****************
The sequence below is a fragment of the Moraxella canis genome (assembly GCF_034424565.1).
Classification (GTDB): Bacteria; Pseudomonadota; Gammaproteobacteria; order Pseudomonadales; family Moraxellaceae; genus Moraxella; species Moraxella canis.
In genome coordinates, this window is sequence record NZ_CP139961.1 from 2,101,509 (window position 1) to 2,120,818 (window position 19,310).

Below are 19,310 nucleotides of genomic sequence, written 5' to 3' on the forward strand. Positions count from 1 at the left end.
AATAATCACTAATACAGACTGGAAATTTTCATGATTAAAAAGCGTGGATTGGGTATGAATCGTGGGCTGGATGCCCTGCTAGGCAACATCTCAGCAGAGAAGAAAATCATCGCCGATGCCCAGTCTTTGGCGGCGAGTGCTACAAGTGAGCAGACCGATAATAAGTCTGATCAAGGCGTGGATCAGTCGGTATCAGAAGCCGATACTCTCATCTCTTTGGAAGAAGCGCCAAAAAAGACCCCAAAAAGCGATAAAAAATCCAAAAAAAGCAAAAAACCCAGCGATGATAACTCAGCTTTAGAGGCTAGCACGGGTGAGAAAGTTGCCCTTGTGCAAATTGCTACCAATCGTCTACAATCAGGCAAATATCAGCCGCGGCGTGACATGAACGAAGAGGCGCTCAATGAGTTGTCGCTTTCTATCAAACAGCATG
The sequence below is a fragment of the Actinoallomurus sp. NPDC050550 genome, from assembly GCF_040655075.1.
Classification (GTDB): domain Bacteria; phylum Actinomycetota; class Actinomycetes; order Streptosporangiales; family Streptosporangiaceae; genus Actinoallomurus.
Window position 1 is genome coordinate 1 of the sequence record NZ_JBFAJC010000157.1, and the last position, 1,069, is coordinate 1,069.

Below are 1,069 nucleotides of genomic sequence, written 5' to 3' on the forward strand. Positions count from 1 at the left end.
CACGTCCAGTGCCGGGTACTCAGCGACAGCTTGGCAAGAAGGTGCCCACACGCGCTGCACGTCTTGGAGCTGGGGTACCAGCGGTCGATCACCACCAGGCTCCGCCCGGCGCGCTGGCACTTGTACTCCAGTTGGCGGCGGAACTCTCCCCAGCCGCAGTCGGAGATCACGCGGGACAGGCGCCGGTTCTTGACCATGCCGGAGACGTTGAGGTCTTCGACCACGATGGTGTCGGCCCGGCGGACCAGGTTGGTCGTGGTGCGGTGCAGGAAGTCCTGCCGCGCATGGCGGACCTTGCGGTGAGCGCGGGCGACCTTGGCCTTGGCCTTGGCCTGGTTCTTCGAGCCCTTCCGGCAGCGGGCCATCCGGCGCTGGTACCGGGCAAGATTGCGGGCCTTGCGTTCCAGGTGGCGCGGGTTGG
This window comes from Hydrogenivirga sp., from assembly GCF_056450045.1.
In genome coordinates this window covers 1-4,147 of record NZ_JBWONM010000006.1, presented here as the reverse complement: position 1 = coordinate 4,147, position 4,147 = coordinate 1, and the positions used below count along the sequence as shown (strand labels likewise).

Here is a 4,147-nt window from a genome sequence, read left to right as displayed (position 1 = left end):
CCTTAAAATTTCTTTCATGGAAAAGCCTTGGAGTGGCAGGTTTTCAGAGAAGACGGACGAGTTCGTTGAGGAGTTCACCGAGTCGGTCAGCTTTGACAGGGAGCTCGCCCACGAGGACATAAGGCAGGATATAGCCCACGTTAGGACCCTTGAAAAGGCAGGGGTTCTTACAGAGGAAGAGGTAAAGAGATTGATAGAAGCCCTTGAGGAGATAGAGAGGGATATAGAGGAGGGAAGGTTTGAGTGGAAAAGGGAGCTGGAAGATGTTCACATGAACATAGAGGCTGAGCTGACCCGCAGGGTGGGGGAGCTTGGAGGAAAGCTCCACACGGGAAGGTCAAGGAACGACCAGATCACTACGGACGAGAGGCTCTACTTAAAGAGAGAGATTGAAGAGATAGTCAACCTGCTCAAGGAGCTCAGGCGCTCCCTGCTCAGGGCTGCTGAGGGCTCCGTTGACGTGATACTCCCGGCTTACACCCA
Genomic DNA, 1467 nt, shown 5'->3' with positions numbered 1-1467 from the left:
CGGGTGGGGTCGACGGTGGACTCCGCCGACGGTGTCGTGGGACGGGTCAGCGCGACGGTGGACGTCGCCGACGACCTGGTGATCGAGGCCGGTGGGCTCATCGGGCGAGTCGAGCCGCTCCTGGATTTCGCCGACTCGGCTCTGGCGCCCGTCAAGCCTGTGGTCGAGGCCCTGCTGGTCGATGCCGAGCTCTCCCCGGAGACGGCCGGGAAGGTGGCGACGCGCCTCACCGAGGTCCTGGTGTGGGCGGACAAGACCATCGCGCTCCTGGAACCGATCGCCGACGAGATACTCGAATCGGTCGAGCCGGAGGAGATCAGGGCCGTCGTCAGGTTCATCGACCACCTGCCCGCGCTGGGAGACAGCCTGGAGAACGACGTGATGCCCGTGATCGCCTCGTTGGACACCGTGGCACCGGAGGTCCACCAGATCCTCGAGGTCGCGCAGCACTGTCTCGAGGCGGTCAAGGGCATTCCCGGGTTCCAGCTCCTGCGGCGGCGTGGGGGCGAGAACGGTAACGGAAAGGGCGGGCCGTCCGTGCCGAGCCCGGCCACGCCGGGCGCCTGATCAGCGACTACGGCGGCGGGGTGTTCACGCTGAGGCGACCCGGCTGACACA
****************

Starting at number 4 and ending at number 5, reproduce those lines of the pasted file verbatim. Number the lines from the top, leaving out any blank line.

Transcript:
Below are 19,310 nucleotides of genomic sequence, written 5' to 3' on the forward strand. Positions count from 1 at the left end.
AATAATCACTAATACAGACTGGAAATTTTCATGATTAAAAAGCGTGGATTGGGTATGAATCGTGGGCTGGATGCCCTGCTAGGCAACATCTCAGCAGAGAAGAAAATCATCGCCGATGCCCAGTCTTTGGCGGCGAGTGCTACAAGTGAGCAGACCGATAATAAGTCTGATCAAGGCGTGGATCAGTCGGTATCAGAAGCCGATACTCTCATCTCTTTGGAAGAAGCGCCAAAAAAGACCCCAAAAAGCGATAAAAAATCCAAAAAAAGCAAAAAACCCAGCGATGATAACTCAGCTTTAGAGGCTAGCACGGGTGAGAAAGTTGCCCTTGTGCAAATTGCTACCAATCGTCTACAATCAGGCAAATATCAGCCGCGGCGTGACATGAACGAAGAGGCGCTCAATGAGTTGTCGCTTTCTATCAAACAGCATG